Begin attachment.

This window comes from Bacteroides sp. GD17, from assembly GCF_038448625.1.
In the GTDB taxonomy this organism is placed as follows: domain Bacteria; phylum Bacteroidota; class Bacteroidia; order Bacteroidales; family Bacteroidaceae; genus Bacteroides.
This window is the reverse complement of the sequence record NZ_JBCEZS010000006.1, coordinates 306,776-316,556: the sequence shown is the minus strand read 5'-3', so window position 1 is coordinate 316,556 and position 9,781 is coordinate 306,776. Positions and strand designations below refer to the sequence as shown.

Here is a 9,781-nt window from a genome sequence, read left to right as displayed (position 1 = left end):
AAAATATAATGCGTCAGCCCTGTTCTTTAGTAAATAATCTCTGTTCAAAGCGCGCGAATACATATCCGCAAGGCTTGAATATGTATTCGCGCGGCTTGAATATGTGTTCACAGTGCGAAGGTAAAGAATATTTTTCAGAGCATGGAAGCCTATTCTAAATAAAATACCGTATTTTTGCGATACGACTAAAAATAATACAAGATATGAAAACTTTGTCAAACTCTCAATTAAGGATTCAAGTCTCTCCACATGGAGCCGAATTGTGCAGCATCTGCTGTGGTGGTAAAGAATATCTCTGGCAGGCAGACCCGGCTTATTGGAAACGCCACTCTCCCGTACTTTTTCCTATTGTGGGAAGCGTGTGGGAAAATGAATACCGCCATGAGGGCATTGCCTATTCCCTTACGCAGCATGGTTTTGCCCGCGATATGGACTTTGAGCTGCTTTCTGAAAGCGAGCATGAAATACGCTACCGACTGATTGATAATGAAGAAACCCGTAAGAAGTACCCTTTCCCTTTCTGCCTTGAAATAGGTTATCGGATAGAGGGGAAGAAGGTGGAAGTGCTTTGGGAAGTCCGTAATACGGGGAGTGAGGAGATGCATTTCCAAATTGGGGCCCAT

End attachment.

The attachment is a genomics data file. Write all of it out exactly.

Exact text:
This window comes from Bacteroides sp. GD17, from assembly GCF_038448625.1.
In the GTDB taxonomy this organism is placed as follows: domain Bacteria; phylum Bacteroidota; class Bacteroidia; order Bacteroidales; family Bacteroidaceae; genus Bacteroides.
This window is the reverse complement of the sequence record NZ_JBCEZS010000006.1, coordinates 306,776-316,556: the sequence shown is the minus strand read 5'-3', so window position 1 is coordinate 316,556 and position 9,781 is coordinate 306,776. Positions and strand designations below refer to the sequence as shown.

Here is a 9,781-nt window from a genome sequence, read left to right as displayed (position 1 = left end):
AAAATATAATGCGTCAGCCCTGTTCTTTAGTAAATAATCTCTGTTCAAAGCGCGCGAATACATATCCGCAAGGCTTGAATATGTATTCGCGCGGCTTGAATATGTGTTCACAGTGCGAAGGTAAAGAATATTTTTCAGAGCATGGAAGCCTATTCTAAATAAAATACCGTATTTTTGCGATACGACTAAAAATAATACAAGATATGAAAACTTTGTCAAACTCTCAATTAAGGATTCAAGTCTCTCCACATGGAGCCGAATTGTGCAGCATCTGCTGTGGTGGTAAAGAATATCTCTGGCAGGCAGACCCGGCTTATTGGAAACGCCACTCTCCCGTACTTTTTCCTATTGTGGGAAGCGTGTGGGAAAATGAATACCGCCATGAGGGCATTGCCTATTCCCTTACGCAGCATGGTTTTGCCCGCGATATGGACTTTGAGCTGCTTTCTGAAAGCGAGCATGAAATACGCTACCGACTGATTGATAATGAAGAAACCCGTAAGAAGTACCCTTTCCCTTTCTGCCTTGAAATAGGTTATCGGATAGAGGGGAAGAAGGTGGAAGTGCTTTGGGAAGTCCGTAATACGGGGAGTGAGGAGATGCATTTCCAAATTGGGGCCCAT